Clinical predictors of proteinuric remission following an LN flare - evidence from the UK JSLE cohort study



Smith, EMD, Yin, Peng, Jorgensen, Andrea and Beresford, Michael ORCID: 0000-0002-5400-9911
(2018) Clinical predictors of proteinuric remission following an LN flare - evidence from the UK JSLE cohort study. Pediatric Rheumatology Online Journal, 16 (1).

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Abstract

Background: Proteinuria is a well-known risk factor for progression of renal dysfunction in a variety of chronic kidney diseases. In adult-onset Systemic Lupus Erytematosus (SLE) patients with lupus nephritis (LN), proteinuria takes a significant period of time to normalise, with proteinuric remission being associated with improved renal survival and reductions in mortality. The length of time required to attain proteinuric remission has not previously been investigated in Juvenile-onset SLE (JSLE). The aim of this study was to elucidate when proteinuric remission occurs, and whether clinical/demographic factors at LN onset bear influence on the time to proteinuric remission. Methods: Participants of the UK JSLE Cohort Study and Repository were included if they had active LN (renal biopsy and/or renal British Isles Lupus Assessment Grade (BILAG) score defined active LN) and proteinuria. Univariate Cox proportional hazard regression modelling was used to explore factors associated with time to proteinuric recovery. Covariates with p-value < 0.2 were included in a multivariable Cox regression model, and backward stepwise variable selection applied. Result: 64/350 (18%) of UK JSLE Cohort Study patients fulfilled the study inclusion criteria. 25 (39%) achieved proteinuric remission within a median of 17 months (min 2.4, max 78). Within a multivariate Cox proportional hazard regression model, age at time of LN flare (p = 0.007, HR 1.384, CI 1.095–1.750), eGFR (p = 0.035, HR 1.016, CI 1.001–1.030) and haematological involvement (p = 0.016, HR 0.324, CI 0.129–0.812) at the time of LN onset were found to be significantly associated with time to proteinuric recovery. Conclusions: A significant proportion of children with LN have on-going proteinuria approximately two years after their initial flare. Poor prognostic factors all at time of LN onset include younger age, low eGFR, and concomitant haematological involvement.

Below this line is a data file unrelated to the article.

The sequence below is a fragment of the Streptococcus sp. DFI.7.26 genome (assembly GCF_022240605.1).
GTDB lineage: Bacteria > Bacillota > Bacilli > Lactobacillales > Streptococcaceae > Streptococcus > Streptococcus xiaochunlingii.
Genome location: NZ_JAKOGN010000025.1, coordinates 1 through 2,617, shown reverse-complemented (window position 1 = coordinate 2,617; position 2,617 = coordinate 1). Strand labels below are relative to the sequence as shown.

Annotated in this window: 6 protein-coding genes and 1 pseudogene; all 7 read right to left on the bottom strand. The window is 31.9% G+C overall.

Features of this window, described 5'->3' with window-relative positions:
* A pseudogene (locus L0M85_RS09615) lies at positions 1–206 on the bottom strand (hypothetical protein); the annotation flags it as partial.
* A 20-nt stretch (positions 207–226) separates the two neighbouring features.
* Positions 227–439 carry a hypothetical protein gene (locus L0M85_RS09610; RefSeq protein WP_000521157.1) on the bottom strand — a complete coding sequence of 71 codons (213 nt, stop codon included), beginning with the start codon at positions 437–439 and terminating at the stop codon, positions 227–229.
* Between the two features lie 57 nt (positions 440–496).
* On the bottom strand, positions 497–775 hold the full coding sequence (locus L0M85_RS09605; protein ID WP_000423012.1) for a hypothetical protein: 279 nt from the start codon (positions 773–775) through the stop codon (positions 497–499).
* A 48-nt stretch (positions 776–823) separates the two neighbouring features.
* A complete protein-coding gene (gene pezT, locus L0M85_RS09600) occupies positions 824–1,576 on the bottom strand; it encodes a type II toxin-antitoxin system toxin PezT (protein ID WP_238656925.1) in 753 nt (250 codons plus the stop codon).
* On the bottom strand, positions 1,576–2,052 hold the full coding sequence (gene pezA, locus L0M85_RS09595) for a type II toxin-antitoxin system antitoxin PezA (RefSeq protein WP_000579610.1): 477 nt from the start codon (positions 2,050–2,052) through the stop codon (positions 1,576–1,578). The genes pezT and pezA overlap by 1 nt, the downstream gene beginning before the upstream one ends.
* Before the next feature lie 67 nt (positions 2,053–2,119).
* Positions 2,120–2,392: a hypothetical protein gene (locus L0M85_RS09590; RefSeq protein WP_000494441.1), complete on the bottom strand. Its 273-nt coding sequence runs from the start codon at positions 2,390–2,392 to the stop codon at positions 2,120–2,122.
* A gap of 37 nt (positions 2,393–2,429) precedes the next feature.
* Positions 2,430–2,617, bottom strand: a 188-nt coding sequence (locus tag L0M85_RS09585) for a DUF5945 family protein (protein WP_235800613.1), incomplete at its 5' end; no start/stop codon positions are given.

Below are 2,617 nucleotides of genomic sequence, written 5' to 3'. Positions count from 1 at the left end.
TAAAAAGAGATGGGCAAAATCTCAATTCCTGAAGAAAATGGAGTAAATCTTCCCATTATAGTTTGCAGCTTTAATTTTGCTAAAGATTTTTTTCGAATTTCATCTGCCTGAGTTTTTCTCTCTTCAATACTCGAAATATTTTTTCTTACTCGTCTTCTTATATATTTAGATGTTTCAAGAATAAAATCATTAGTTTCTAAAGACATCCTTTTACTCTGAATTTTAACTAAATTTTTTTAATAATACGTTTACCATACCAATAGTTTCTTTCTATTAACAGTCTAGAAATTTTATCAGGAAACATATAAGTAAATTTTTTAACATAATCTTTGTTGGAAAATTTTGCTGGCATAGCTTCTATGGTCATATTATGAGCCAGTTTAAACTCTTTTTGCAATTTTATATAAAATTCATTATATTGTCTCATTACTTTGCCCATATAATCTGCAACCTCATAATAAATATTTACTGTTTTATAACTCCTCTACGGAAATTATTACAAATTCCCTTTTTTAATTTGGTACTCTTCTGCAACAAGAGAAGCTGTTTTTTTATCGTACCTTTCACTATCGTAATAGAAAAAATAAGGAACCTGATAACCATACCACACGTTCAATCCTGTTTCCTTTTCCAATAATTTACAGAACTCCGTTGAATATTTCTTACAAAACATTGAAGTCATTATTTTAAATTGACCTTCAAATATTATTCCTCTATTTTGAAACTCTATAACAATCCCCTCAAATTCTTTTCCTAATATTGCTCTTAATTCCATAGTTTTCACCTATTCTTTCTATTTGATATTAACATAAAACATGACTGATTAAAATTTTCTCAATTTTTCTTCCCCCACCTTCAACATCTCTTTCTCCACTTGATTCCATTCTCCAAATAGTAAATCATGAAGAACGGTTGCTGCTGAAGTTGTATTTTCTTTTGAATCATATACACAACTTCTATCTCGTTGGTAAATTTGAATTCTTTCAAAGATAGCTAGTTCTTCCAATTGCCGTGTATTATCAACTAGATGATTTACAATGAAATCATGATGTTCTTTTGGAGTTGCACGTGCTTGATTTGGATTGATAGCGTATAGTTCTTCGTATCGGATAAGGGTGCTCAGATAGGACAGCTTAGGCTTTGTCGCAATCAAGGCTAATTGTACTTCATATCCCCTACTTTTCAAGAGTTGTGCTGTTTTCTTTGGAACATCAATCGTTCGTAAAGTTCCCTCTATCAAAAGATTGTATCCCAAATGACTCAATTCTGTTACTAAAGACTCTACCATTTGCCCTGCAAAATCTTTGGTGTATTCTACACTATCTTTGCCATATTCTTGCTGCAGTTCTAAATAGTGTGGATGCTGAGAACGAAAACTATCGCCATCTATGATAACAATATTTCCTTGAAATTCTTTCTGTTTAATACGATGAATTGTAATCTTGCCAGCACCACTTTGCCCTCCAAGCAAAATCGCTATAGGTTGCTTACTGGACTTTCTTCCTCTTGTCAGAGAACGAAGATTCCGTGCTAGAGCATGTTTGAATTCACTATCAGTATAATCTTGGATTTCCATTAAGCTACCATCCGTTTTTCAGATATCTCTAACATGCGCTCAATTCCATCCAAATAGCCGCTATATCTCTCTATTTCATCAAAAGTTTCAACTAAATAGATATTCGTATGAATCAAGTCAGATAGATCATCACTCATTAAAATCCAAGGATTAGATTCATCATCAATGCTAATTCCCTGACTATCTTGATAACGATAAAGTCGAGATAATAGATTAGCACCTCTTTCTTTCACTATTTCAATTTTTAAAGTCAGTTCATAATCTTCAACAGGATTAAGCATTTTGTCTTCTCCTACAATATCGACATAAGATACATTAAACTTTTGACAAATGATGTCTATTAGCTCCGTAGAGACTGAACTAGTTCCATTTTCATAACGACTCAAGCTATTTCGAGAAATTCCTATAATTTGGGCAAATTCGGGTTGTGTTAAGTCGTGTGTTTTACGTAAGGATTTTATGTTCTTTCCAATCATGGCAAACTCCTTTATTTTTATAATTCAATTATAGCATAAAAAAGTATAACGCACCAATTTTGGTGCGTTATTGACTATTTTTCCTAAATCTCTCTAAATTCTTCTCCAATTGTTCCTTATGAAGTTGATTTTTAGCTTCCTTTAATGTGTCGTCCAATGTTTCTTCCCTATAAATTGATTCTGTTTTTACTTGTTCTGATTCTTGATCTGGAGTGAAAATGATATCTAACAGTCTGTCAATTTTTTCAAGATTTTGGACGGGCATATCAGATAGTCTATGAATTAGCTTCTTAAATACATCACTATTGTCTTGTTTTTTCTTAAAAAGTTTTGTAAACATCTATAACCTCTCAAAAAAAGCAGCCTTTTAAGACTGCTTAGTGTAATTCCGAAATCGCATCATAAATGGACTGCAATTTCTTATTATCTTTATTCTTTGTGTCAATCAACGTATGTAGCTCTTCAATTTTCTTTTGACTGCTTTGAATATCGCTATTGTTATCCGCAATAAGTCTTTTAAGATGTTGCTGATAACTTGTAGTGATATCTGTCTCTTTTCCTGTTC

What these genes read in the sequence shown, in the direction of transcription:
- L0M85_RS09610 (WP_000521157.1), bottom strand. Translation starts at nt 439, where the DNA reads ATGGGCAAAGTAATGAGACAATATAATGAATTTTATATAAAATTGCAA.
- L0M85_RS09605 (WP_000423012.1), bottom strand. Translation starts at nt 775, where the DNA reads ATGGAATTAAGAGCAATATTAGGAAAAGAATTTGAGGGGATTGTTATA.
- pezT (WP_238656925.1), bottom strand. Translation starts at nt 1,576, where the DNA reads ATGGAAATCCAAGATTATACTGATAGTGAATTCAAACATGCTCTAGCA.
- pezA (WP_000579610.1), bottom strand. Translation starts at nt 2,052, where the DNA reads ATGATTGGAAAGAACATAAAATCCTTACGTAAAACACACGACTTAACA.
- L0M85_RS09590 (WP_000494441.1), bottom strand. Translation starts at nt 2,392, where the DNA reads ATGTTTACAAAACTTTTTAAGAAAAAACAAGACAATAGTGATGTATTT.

Item Type: Article
Uncontrolled Keywords: Juvenile-onset systemic lupus erythematosus, JSLE, Lupus nephritis, Active LN, Proteinuria, Prognosis
Depositing User: Symplectic Admin
Date Deposited: 07 Mar 2018 07:20
Last Modified: 01 Oct 2021 05:11
DOI: 10.1186/s12969-018-0230-4
Related URLs:
URI: https://livrepository.liverpool.ac.uk/id/eprint/3018701